Veldhoen + Company | Senior Consultant

Engaging in a utilisation study can help leaders better understand which methodology would work best for their teams.


Both Agile and activity based workplaces are all about being flexible, but they do it in different ways.

Agile working focuses on how effective, iterative teamwork can boost creativity, while ABW emphasizes each person's independence to get things done to their best ability while respecting the team agreements set together with their team.

The engine of ABW is a flexibly designed working environment (both in and out of the traditional office); in Agile, its power comes from visualising the work process. Agile workplaces encourage teams to work together and iterate which for some types of teams is a perfect fit, while ABW setups can work well in any industry because it adapts easily to many flexible ways of working.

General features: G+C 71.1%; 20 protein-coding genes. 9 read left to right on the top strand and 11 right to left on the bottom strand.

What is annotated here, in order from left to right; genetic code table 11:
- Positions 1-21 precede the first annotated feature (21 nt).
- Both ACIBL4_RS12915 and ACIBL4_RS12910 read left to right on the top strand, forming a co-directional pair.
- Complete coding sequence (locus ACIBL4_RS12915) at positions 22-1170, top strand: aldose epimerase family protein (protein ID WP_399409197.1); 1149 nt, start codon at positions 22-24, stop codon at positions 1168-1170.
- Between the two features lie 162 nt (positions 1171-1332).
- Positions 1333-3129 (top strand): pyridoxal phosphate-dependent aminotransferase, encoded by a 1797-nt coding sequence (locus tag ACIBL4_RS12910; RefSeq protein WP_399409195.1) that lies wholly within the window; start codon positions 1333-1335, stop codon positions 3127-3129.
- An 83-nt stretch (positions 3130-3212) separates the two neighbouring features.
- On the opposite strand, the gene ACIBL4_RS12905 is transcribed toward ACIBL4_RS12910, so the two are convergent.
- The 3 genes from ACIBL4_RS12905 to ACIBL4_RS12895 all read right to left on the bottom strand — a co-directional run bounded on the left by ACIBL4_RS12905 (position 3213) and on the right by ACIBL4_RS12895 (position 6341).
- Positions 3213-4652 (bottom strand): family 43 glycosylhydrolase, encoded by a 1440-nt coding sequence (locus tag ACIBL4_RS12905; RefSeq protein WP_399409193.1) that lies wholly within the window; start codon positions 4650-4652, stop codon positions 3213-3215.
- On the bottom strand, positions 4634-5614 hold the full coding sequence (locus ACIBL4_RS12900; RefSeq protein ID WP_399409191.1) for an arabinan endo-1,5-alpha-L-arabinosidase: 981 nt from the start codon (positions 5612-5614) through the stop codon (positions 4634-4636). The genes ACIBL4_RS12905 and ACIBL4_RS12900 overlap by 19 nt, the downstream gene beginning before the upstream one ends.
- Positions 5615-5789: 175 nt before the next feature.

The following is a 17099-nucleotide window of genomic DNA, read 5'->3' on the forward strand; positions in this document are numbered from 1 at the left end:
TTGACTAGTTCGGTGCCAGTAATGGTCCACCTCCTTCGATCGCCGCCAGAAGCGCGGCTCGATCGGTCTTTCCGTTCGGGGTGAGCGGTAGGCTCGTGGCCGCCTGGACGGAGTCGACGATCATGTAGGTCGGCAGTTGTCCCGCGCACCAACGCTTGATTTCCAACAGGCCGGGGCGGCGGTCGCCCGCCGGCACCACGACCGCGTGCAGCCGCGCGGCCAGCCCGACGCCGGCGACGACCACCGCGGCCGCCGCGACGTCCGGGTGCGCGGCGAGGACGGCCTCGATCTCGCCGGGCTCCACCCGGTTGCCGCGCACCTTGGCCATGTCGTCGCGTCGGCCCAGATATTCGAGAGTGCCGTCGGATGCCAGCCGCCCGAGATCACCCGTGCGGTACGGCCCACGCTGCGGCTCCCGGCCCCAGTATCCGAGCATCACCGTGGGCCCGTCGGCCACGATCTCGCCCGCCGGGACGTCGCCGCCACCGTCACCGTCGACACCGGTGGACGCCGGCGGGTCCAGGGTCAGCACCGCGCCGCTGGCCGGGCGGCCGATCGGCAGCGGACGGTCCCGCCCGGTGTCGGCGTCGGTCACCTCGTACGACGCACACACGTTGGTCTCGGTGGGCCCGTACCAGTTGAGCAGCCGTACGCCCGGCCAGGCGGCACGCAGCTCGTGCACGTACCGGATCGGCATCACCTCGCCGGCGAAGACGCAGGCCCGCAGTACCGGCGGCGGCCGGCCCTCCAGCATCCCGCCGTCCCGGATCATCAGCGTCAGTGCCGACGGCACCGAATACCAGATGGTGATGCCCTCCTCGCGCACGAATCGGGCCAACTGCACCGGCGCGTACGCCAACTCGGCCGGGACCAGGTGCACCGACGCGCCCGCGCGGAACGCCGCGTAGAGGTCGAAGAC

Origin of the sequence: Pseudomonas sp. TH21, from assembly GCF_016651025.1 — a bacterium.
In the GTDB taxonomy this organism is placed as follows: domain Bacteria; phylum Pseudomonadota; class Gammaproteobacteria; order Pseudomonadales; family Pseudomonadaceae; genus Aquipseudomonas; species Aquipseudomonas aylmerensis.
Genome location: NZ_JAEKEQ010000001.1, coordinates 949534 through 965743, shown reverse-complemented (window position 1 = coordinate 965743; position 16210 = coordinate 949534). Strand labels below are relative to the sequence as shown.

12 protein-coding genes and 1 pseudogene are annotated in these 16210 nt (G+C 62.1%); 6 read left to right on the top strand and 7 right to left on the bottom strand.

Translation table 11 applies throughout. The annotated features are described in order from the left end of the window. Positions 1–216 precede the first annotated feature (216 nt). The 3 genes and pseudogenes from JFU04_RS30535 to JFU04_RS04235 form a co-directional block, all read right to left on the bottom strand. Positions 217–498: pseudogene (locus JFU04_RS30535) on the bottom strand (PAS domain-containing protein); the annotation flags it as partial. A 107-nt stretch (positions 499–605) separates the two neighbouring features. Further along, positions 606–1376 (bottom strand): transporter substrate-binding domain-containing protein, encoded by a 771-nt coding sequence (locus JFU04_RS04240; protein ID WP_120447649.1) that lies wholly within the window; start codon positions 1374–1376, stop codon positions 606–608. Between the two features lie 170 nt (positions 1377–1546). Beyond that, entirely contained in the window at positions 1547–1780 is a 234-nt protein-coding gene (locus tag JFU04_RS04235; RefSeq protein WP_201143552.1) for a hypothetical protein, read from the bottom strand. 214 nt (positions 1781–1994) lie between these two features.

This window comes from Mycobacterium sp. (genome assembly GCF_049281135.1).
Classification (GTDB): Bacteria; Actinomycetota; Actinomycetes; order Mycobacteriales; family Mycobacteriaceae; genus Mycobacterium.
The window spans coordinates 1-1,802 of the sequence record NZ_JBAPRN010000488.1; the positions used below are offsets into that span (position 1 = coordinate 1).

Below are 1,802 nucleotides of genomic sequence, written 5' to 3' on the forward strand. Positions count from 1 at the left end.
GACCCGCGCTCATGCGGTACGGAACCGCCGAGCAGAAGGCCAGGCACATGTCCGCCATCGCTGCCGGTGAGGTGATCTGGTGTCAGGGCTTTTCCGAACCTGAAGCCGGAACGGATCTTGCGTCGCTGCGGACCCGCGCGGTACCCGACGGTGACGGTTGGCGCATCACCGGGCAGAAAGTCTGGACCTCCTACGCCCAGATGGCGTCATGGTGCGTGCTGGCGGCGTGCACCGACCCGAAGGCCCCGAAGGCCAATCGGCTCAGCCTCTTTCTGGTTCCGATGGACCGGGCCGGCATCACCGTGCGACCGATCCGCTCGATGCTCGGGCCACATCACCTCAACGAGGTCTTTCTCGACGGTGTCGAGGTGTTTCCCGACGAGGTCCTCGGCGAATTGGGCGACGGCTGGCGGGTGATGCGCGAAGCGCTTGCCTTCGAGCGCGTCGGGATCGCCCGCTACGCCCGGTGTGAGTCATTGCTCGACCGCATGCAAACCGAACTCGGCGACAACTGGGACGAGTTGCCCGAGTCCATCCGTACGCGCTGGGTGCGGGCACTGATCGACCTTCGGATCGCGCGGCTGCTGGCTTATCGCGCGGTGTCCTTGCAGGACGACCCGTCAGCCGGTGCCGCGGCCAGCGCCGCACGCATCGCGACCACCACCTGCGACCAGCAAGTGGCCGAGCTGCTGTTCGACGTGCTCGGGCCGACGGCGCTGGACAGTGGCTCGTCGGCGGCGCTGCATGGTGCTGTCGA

Workplaces need strategies that let teams be flexible and resilient if they want to hold onto their best people and encourage innovation and high performance. Long gone are the days of installing slides instead of stairs, glorified gaming rooms, or having office workers run around the sales floor on roller skates in hopes that it sparks creativity. Rather it's about understanding how each team works and forming an environment that suits them.

Get the right guidance on office design to set up your team for success with an approach that helps create a culture where innovation and teamwork will thrive.


Ultimately, we will work with you to create a unique culture and environment where people will have the space to thrive, the freedom to genuinely connect with one another and will proudly work as a part of your organisation.